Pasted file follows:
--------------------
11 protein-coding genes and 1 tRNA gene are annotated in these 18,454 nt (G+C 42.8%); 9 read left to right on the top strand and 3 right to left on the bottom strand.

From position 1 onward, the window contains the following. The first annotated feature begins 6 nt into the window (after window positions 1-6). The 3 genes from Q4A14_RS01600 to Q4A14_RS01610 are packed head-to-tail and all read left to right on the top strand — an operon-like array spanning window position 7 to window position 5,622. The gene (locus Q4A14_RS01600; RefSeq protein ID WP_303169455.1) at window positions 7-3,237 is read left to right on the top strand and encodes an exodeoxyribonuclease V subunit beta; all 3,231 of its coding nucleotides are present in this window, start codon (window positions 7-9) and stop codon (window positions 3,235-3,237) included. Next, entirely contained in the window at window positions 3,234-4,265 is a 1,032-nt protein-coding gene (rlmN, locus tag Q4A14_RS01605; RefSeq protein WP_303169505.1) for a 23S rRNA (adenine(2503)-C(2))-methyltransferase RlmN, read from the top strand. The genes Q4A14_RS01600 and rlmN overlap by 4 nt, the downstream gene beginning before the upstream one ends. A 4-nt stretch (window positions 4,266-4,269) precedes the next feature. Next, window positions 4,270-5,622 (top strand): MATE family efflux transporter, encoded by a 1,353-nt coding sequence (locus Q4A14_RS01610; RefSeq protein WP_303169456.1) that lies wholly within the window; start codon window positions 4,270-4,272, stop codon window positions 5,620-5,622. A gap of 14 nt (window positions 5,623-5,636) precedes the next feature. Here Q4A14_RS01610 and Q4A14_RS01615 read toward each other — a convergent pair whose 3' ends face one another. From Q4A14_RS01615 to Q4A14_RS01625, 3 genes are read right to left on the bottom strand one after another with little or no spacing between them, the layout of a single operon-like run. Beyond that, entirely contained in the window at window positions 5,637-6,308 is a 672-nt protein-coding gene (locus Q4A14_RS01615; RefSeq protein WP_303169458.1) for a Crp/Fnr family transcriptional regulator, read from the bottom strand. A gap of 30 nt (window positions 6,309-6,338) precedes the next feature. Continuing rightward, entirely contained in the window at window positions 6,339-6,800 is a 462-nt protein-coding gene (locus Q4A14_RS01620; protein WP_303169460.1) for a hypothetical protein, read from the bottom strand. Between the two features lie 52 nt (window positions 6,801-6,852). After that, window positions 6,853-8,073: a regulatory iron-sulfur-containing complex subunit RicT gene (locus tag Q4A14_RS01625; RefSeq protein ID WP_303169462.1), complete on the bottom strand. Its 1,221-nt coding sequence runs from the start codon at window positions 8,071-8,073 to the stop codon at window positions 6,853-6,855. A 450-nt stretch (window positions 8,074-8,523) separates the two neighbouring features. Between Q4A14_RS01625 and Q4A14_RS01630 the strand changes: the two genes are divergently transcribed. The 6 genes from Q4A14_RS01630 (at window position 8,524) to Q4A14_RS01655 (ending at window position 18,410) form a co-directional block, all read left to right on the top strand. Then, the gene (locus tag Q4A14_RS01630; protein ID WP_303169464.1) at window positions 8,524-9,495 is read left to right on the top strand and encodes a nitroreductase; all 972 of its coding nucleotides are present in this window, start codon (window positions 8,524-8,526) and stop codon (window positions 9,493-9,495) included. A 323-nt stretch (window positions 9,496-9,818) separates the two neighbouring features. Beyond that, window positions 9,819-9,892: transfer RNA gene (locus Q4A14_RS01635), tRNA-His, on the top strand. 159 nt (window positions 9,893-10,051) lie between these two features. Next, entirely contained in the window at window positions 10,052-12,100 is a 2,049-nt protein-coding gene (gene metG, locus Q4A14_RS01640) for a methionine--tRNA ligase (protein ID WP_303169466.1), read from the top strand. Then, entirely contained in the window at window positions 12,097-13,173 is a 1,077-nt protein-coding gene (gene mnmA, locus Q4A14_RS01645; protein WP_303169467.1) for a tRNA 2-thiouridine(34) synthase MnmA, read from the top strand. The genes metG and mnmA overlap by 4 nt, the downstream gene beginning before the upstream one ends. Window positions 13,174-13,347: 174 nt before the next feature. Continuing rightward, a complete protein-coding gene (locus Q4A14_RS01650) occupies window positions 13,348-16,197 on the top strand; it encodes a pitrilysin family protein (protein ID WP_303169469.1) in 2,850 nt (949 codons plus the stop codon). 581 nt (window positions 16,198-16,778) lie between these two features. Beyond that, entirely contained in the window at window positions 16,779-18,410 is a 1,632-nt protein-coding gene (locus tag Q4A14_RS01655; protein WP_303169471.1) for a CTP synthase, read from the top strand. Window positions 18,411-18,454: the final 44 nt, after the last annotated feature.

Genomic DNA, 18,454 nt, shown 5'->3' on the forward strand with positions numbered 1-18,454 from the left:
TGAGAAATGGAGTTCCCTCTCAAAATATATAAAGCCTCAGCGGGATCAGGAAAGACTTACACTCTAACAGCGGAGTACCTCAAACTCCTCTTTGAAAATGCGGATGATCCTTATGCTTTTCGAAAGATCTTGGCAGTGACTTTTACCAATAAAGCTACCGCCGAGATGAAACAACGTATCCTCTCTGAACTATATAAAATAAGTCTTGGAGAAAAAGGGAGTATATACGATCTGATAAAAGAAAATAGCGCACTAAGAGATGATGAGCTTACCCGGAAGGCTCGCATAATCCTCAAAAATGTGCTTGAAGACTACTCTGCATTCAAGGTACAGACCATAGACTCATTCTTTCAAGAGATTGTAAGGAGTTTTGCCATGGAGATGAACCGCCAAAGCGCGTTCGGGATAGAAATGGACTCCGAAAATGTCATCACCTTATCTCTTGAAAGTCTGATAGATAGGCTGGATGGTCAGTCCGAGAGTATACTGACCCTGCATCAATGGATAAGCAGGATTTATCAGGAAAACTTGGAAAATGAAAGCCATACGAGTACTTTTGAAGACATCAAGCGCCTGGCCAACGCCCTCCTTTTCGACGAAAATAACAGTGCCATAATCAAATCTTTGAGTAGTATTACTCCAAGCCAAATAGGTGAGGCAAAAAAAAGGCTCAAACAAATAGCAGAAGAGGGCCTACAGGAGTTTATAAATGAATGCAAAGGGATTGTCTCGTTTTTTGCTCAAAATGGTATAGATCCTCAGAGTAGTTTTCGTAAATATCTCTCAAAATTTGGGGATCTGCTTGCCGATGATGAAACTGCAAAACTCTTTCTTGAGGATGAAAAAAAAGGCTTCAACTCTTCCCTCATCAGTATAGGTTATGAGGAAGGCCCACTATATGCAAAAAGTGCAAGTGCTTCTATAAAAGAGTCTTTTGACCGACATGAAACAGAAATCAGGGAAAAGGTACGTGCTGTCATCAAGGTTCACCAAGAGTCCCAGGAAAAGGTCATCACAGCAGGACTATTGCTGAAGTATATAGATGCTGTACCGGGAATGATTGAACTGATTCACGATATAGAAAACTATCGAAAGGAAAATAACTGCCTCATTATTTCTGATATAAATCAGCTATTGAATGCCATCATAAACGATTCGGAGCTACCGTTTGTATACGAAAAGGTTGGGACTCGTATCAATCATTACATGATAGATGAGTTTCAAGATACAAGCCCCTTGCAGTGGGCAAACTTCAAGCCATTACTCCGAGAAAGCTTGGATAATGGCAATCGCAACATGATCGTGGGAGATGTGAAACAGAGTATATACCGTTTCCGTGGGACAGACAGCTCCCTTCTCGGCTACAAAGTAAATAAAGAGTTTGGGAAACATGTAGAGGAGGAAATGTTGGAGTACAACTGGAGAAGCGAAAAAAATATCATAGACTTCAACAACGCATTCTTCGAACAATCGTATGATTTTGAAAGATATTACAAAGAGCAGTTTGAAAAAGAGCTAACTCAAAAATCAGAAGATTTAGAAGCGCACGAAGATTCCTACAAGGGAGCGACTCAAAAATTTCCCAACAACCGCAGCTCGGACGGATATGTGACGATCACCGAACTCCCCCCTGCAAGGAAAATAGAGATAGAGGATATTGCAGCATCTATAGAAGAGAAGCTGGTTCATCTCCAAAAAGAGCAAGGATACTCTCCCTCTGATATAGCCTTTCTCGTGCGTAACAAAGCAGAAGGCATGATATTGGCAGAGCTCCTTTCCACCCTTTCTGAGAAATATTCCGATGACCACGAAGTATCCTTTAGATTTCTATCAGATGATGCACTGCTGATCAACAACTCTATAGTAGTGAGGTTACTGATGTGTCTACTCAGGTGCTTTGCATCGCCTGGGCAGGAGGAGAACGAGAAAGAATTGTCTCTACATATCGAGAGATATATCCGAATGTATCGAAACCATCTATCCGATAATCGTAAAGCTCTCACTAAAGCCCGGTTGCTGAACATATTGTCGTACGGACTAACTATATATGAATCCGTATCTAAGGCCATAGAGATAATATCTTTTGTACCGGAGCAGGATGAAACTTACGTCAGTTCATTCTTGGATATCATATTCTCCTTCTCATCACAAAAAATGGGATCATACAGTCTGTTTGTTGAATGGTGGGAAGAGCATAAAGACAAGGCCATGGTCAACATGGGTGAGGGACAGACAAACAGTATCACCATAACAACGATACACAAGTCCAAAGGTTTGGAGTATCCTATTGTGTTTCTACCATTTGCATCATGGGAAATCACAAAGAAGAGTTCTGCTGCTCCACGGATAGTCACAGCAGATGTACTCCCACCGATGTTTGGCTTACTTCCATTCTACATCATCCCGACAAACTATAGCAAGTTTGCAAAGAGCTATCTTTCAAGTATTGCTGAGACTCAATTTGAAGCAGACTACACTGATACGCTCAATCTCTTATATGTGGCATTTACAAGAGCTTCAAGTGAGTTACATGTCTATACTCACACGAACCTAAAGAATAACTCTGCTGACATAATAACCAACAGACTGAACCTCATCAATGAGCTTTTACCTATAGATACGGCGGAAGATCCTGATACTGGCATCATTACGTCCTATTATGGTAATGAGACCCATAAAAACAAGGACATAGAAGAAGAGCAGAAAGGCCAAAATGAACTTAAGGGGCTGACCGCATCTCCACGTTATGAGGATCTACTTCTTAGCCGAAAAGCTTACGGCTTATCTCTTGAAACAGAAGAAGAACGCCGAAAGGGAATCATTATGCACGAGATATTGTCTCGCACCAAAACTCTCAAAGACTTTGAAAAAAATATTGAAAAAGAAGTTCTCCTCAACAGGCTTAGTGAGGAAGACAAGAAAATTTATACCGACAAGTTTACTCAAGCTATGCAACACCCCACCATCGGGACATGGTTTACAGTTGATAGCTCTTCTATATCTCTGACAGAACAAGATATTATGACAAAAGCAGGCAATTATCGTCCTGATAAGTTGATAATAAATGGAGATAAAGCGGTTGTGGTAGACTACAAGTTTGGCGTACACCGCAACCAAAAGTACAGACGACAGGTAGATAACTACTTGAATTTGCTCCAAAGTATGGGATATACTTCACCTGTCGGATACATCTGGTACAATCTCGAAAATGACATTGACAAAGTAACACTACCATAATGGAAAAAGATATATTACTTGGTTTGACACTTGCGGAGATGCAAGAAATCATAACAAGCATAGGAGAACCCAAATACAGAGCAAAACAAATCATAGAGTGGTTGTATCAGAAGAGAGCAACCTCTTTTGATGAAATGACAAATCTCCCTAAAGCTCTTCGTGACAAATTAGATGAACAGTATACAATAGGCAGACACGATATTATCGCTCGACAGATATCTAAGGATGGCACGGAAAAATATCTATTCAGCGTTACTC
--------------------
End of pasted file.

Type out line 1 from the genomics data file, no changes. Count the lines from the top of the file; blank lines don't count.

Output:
11 protein-coding genes and 1 tRNA gene are annotated in these 18,454 nt (G+C 42.8%); 9 read left to right on the top strand and 3 right to left on the bottom strand.